01 October 2012

Regeneration: a new life for abandoned buildings in economically depressed cities

(Image located on “Lessons from Germany's Rust Belt” article in the GreenCityBlueLake blog.)

If we view places like Detroit, Gary (Indiana), areas of Pittsburgh, Cleveland, Buffalo, we might see a a dystopia of crumbling abandoned factories, vacant houses, shopping areas etc.; cities left behind as the global economy restructures itself.  Although many of these buildings will have to be demolished and some cities downsized, there is an opportunity for the reuse of these buildings to provide opportunities in redevelopment, employment and orientation toward the ‘new economy’.  Overriding the reuse of buildings should be an ongoing regional planning process where there is a commitment by all segments to change that does not dwell on the past, but sees new opportunities; particularly in the Green Economy and the developing global technological sector.  

Beginning on the process of reuse does not have to be belabored, but can be as simple as selecting one building for rehabilitation, as a model, then building up the number for rehabilitation.  Many of these buildings are historically significant, structurally sound and can be adequately rebuilt and renovated for other uses.

In two articles “Lessons from Germany's Rust Belt” and “Europe finds industrial reuse drives tourism” in the GreenCityBlueLake blog, Marc Lefkowitz examines the rehabilitation of megalithic factories as found both in the Rust Belt of the U.S. and that of the Ruhr Valley in  Germany. In the first  article, the example of an abandonded factory area that was reused in the Essen in the Ruhr Valley as multi-use center (an ice skating area, museum, recreation center), as pictured above, is touted as a possible means for these iconic structures from the Industrial Era to be reused.  The key in the revitalization was public funding from the German government and the inclusion of the art and design community.  In the second article, the author mentions the aspect of linking the historic industrial sites together and also creating green areas where there was once stark industrial buildings.  There are several areas in the U.S. that are attempting to do the same. One such example is the greening of the Menomonee Valley in Milwaukee, Wisconsin,  a former industrial/port area. I personally am aware of this area and used this in my dissertation on urban morphology. Although at the study period, the area was full of derelict building and desolate vacant space.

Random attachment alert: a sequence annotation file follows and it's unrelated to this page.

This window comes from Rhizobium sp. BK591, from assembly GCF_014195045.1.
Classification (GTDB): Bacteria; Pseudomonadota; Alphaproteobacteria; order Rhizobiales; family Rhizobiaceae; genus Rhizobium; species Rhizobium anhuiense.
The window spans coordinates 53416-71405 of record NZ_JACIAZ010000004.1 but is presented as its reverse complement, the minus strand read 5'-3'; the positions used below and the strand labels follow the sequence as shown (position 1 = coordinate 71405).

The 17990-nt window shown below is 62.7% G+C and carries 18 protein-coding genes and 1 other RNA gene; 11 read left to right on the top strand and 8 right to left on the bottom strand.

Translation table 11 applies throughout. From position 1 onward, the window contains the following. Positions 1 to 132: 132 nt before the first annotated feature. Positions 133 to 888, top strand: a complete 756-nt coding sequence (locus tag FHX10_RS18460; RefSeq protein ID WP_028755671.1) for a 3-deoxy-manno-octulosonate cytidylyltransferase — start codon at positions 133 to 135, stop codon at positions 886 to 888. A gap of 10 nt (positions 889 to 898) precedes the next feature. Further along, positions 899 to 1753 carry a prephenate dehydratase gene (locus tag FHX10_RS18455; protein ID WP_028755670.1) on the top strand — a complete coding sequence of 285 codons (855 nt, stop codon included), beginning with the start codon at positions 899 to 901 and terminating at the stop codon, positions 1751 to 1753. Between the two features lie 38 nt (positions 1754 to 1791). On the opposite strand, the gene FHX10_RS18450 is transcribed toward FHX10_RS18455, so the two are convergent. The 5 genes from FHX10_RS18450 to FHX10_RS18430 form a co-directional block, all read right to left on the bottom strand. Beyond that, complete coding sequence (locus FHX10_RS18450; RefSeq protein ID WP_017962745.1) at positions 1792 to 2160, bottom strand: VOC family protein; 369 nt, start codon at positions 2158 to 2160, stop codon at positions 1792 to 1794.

The key in these projects is the redirection of public funds, inclusion of the art community, architects, urban planners, the private sector and citizens to create the right atmosphere for redevelopment. A vision has to be established and strong leadership from all sectors to accomplish this.  Simply, the success of these projects was inclusion, creativity, a vision (plan), and a positive ‘can do attitude.’ The redevelopment of these areas create more jobs, more recreational spaces, cultural opportunities and more vibrancy to an area that formerly was a decrepit area. There is a need to have grand ideas and visions and at the same time to think incrementally and pragmatically.

The blog which Mr. Lefkowitz writes is sponsored by GreenCityBlueLake Institute, part of The Cleveland Museum of Natural History, which promotes sustainability in the Cleveland area.  These articles are a sample of some very well written blog entries.  I would advise further examining the blog, as it only focuses on Cleveland, but larger issues.

Dr. Michael A McAdams, is an activist, consultant, academic, blogger and writer specializing in urban issues, transportation planning, sustainabilty, and Geographic Information Science/spatial technologies. He is , author of numberous articles, monographs and books.  His most recent project was an edited book with Ivani Vassoler-Froelich ,and Jesus Treviño-Cantú, The Geography, Politics, and Architecture of Cities: Studies in the Creation and Complexification of Culture.  He can be contacted by e-mail at michaelamcadams@yahoo.com

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